Following a Financial Conduct Authority (FCA) review of the practices of debt packagers, five firms have stopped providing regulated debt advice until further notice.
The regulator took this action after it identified concerns that some debt packagers appear to have manipulated consumers’ income and expenditure to meet the criteria for an individual voluntary arrangement (IVA) or a payable-through-draft (PTD). Additionally, it found some used persuasive language to promote these products to consumers without fully explaining the risks involved.
In some cases, the FCA’s view is that firms failed to sufficiently take into account customers’ circumstances and vulnerabilities, including mental health issues and economic abuse.
The FCA’s executive director of consumers and competition Sheldon Mills said: “The practices we’ve seen in this sector fall far short of the standards we expect from firms, let alone those claiming to offer help to people in need. We will not allow firms to profit from debt advice which puts their customers at risk of harm.”
Following this review, the regulator wrote to five firms identifying significant concerns over their practices, making clear its concern that they were continuing to offer advice to consumers while those issues remained unresolved. These companies all subsequently applied for voluntary requirements to be imposed, meaning they can no longer provide regulated advice services until the FCA is satisfied that they can comply with the rules.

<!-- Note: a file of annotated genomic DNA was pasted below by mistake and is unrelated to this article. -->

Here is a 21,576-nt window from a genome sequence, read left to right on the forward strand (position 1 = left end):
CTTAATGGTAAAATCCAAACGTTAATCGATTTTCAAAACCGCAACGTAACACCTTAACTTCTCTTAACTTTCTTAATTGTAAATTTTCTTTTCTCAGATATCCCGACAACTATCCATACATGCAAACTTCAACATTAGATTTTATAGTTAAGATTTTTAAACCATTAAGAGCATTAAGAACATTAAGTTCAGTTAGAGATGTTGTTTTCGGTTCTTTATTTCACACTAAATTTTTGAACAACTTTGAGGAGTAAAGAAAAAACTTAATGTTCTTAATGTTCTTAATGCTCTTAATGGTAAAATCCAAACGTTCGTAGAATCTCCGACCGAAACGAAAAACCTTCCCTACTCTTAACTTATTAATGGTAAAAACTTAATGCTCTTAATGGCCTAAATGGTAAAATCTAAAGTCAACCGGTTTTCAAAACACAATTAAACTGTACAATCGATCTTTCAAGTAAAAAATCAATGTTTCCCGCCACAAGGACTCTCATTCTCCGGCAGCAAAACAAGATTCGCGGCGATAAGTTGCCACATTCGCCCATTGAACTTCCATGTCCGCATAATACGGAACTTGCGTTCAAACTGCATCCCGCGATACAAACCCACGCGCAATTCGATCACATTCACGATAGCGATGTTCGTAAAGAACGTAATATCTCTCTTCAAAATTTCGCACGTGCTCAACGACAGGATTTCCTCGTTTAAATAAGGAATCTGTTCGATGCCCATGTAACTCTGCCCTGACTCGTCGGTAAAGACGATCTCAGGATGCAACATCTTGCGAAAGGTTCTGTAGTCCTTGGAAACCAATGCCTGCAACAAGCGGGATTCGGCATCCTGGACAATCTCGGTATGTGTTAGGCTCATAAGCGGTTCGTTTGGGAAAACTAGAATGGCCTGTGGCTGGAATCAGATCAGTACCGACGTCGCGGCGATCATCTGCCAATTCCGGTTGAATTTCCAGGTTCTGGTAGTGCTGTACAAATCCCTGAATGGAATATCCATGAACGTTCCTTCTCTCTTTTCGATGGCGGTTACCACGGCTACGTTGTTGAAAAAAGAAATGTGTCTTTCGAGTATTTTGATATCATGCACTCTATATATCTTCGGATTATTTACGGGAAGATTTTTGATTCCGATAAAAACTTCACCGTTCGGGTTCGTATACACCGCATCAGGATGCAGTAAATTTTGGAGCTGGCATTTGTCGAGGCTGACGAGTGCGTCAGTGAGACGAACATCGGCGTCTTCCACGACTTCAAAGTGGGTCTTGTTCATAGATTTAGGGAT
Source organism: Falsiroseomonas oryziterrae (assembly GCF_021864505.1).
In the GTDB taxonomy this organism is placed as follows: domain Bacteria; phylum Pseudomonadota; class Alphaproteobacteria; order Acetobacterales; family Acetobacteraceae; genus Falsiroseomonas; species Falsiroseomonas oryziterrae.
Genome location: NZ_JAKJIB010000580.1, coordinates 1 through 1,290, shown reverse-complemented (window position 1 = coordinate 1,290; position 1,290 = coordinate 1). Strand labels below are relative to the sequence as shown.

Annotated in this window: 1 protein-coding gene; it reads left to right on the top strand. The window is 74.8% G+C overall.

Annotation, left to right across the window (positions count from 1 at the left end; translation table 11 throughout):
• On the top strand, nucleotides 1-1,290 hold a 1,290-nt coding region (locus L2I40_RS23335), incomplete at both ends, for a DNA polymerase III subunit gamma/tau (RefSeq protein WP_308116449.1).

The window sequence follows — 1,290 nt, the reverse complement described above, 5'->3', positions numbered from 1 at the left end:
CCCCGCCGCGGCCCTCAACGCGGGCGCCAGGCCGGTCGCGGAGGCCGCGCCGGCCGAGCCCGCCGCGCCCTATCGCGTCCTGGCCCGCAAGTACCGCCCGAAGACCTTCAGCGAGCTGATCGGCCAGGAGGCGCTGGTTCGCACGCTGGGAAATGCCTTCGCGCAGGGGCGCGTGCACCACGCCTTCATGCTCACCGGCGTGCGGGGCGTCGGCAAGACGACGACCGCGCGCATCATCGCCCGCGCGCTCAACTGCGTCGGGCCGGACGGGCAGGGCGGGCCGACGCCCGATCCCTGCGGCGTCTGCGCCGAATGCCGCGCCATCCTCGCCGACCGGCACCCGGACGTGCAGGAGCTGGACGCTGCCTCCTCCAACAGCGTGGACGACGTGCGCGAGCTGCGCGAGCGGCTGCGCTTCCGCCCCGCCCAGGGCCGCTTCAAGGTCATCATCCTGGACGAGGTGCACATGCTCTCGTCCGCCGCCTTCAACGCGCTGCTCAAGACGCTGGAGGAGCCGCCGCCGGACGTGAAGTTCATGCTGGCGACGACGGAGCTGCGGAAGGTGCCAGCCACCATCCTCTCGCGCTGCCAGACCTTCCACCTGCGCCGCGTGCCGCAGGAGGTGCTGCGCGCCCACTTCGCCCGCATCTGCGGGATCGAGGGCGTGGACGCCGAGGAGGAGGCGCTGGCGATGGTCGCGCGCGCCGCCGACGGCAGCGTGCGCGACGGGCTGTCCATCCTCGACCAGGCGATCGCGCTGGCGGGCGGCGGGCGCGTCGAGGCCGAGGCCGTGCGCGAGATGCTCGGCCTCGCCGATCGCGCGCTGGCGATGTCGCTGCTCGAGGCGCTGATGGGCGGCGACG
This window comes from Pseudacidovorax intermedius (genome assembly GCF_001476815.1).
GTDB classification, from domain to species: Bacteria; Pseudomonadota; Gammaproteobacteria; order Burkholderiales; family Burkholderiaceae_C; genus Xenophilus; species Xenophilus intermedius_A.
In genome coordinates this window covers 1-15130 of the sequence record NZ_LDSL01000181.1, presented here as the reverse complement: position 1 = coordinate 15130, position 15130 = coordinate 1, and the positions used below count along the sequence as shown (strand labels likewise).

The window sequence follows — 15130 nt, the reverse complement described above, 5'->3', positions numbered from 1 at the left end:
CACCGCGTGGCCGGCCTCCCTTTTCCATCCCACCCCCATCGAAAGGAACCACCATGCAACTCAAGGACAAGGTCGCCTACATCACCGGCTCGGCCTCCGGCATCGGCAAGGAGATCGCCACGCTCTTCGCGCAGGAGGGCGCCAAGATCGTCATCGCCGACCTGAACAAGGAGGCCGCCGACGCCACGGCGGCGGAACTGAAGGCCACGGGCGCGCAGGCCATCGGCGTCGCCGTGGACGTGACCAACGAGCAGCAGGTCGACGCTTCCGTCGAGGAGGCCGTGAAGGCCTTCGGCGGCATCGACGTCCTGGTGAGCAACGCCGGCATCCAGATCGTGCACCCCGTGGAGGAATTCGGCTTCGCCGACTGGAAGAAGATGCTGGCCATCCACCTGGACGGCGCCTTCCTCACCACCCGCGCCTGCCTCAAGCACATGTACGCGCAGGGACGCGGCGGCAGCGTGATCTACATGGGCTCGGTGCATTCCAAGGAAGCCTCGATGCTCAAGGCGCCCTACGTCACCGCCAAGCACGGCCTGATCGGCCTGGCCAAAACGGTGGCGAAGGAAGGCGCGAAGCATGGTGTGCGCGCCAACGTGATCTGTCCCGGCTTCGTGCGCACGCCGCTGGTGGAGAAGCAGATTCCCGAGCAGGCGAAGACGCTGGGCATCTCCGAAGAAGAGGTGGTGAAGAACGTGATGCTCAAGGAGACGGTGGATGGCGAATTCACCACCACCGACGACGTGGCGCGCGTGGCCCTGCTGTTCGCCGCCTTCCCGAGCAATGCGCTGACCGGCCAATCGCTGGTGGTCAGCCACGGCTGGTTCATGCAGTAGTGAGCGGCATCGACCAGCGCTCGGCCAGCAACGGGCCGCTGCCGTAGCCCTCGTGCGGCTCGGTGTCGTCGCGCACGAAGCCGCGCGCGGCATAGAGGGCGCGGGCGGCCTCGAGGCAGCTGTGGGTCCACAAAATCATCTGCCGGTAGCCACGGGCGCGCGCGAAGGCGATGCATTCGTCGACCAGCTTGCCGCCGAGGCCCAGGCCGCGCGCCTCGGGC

It’s also used its formal powers to remove another firm’s permission to provide debt advice. This business used a script for contact with consumers that appeared weighted towards recommending a debt solution that would have generated a referral fee, whether or not that was suitable for individual consumers.
As part of its priority work to ensure that consumer credit markets work well for consumers, the FCA is considering policy changes to address the potential for harm through poor advice that the debt packager business model poses. If it concludes that changes are needed, it will consult on proposals later this year.
In addition to this, the FCA has published correspondence between Mills and the Insolvency Service’s chief executive Dean Beale. This sets out how the two organisations are approaching these issues and working together to protect consumers who need debt advice.
Commenting on this news, StepChange Debt Charity’s head of policy Peter Tutton said: “Action by the FCA and Insolvency Service to reform the IVA market can’t come soon enough. For too long, consumers have faced significant barriers to getting the help they need - instead of free, impartial debt advice, many are falling prey to IVA lead generators.
“In 2018, the Insolvency Service highlighted how the commercial relationship between lead generators and insolvency practitioners was incentivising inappropriate advice. Since then, bad practice by lead generators has continued.
“If IVAs are to work for everyone, lead generators and IVA providers must be properly regulated, while firms should be required to guarantee that any leads they pay for are not the result of misleading or illegal online promotions by lead generators at any point in the client acquisition chain.
“Dealing with problems such as these will help ensure high quality, free debt advice is available to the financially vulnerable people who need it.”